How to Deal with Problems on the Construction Site

Job-site delays and problems are inevitable, but how you deal with them contributes to the future success or failure of the project. Your efficacy in conducting the orchestra of contractors and deliveries that must access your worksite can vastly reduce construction time and costs. We take a look at the best way to deal with impending disasters and help smooth the way to construction glory.

Prevention is better than cure

Pre-empting problems and discussing possible resolutions prior to the start of the build is the best way to have a framework for dealing with difficulties in place before constructions begins. This means that you should discuss with your contractors:

Date of completion and consequences of delays: This will include identifying possible delays and discussing ways to prevent them from happening as well as what the responsibilities of both parties are should delays occur.

Exclusivity: If you are bound by deadlines, then discuss whether your construction crew is working only for you or if they have other projects on the go that can influence their ability to meet their commitments to you.

Discuss the scope of the work: Your quote should include everything from preparation to completion and clean-up as well as the protection of other areas of the building or property. There should be no misunderstanding about what work is to be done and who is responsible for doing it.

Workmanship: The biggest construction-site beef is shoddy workmanship. Your builder must know the standards you are expecting prior to commencing and you must do the research to ensure that your contractor is capable and experienced.

It is especially important to establish culpability if you are building to energy-efficiency standards. If the building’s performance does not meet expected levels, you may find each contractor blaming the others for an ineffective building envelope. Agree beforehand on measures that will be taken if, once the house is complete, energy audits show poor workmanship to be the problem.

Contracts matter: Verbal contracts are subject to interpretation, so get the salient points down in your contract. Include everything starting from the entire scope of work that is to be done to the exact materials that are to be used. This contract will be the only thing you have to back you up in a dispute, so make sure it is exhaustive.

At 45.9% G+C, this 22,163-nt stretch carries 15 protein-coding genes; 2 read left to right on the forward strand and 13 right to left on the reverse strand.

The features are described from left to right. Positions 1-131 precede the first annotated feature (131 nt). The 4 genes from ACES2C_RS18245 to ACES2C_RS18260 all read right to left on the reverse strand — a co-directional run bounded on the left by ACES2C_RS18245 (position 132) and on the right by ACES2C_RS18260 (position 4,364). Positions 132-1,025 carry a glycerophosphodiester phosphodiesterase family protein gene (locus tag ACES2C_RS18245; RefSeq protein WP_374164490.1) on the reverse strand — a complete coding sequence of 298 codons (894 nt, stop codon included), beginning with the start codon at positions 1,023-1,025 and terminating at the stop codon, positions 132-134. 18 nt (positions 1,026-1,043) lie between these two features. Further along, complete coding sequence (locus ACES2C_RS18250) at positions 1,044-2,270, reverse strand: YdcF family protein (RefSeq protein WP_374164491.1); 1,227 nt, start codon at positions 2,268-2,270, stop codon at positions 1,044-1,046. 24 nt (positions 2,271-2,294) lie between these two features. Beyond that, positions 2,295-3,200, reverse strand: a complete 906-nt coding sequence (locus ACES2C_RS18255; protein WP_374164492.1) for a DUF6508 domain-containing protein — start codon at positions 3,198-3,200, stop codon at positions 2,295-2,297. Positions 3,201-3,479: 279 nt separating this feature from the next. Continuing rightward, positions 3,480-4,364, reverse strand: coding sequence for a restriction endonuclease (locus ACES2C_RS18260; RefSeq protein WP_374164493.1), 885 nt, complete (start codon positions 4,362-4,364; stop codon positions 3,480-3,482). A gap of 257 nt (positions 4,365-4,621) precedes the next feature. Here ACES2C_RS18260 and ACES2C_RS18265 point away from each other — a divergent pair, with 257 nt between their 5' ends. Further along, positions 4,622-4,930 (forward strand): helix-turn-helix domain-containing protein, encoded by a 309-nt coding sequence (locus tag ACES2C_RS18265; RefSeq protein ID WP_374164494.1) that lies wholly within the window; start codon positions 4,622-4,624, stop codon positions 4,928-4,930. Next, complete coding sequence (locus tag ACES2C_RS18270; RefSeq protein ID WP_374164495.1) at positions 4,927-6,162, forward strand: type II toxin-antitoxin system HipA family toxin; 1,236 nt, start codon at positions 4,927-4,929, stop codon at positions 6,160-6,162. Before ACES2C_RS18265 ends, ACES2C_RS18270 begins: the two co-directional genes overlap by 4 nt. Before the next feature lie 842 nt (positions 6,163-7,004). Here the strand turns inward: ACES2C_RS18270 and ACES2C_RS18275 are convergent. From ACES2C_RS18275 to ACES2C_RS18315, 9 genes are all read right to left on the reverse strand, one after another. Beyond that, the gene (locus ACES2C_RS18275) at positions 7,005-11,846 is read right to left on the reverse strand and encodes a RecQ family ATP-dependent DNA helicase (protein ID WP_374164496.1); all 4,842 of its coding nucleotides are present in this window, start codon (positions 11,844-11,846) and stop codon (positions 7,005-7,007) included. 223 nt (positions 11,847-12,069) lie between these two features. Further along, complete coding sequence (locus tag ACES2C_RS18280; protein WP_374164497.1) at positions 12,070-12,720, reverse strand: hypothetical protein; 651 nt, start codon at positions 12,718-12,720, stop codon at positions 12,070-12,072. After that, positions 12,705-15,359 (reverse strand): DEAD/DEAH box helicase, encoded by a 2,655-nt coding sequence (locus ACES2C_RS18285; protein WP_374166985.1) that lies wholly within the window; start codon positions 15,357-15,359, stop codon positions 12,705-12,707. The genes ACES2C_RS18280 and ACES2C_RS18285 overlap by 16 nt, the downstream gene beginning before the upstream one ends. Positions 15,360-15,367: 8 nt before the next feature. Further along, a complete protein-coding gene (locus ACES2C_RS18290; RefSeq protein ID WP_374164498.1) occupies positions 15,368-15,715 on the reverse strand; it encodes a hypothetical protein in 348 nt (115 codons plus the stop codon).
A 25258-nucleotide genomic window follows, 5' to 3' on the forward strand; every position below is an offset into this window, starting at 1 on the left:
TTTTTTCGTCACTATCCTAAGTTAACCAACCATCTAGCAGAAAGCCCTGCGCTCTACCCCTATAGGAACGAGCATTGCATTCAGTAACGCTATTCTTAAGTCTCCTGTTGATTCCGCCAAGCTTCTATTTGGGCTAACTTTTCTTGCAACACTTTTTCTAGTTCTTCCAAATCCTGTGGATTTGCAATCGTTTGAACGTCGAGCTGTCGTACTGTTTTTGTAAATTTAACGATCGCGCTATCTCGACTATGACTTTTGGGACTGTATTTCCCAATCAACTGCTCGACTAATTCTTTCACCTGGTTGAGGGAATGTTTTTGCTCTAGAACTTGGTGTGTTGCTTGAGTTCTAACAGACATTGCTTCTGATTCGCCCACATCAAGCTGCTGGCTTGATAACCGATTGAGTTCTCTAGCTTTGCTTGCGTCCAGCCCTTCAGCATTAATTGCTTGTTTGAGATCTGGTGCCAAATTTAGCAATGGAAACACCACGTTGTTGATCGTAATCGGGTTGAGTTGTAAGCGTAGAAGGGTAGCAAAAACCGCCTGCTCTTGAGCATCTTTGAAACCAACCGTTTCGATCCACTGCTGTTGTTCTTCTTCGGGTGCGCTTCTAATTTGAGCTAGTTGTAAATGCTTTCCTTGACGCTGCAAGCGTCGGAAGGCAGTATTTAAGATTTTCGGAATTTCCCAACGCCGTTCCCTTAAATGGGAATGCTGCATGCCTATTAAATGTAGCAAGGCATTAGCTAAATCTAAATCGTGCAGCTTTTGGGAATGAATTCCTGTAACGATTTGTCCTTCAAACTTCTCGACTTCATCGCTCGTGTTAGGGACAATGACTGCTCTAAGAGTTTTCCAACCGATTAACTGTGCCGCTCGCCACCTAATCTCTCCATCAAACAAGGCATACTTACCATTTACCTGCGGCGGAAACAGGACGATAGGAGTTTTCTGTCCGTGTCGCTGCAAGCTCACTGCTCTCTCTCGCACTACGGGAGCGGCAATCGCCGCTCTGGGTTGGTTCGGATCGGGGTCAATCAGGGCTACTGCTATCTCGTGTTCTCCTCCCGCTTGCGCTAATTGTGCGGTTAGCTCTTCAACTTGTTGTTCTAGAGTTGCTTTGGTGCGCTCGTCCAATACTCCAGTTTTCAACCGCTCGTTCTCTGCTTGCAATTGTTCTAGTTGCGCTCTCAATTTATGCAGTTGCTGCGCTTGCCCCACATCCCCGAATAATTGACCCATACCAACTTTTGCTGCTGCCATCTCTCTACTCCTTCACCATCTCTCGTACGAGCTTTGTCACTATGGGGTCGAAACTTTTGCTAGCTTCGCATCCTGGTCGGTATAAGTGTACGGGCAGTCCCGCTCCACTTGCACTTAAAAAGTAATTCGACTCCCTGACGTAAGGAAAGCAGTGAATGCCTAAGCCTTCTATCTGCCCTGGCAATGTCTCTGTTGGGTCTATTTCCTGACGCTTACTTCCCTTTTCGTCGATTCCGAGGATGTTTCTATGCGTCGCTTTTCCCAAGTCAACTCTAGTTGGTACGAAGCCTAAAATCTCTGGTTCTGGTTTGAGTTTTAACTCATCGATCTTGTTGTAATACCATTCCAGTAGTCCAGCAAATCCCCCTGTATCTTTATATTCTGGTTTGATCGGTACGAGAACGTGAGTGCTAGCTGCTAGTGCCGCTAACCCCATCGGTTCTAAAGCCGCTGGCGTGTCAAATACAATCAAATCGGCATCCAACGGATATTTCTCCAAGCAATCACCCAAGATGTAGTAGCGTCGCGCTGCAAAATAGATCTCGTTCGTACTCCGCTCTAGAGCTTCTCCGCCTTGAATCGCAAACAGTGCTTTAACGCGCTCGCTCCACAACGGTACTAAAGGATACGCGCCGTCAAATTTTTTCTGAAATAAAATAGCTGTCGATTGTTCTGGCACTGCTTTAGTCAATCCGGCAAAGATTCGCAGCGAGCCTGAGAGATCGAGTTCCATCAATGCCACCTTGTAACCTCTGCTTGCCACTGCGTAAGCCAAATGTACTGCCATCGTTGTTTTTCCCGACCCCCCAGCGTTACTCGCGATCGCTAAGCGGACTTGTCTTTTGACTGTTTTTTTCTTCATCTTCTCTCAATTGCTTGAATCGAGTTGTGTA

Constructive Criticism

It’s impossible to foreshadow each and every delay or problem and if you find yourself in a situation that can’t be resolved, there are several courses of action you can take.

Resolution is the best medicine: Effective communication is the key to conflict resolution. Meet with your contractor and really listen to their side of the story and then try to find a resolution that works for both of you. Most construction contracts include a binding arbitration clause. For arbitration to work in your favor, you must have a contract that is water-tight and proof that the contractor has violated the terms of the contract. You can seek arbitration through the Better Business Bureau.

Ask for a refund: If there is no way to resolve your differences, then send the contractor a registered letter which threatens to end the contract and ask for a refund on your down payment. This is only permitted in some provinces, so check with your lawyer first. Send a copy of the letter to the consumer protection department of your local government, or to the contractor’s bonding company for added clout. Bonding companies can offer restitution in cases where contractors disappear or don’t build to code.

Report poor workmanship: Lodge a complaint with the licensing department to help future consumers to make informed choices. The licensing office is also able to take action against errant contractors.

Canada Mortgage and Housing Corporation (CMHC) standards: If your construction company has not built to code, report this to the inspector and the contractor will have to make adjustments at their own expense.

Keep a record: Take pictures and keep records of each time your contractor did not stick to your contract. That way, if your construction site turns into an unmitigated disaster, you are able to fire your contractor without getting sued for breach of contract.

File a complaint: If you are unable to resolve your dispute and get stuck with poor workmanship or an incomplete project, you can help future consumers by registering a complaint with online consumer guideline sites like, and

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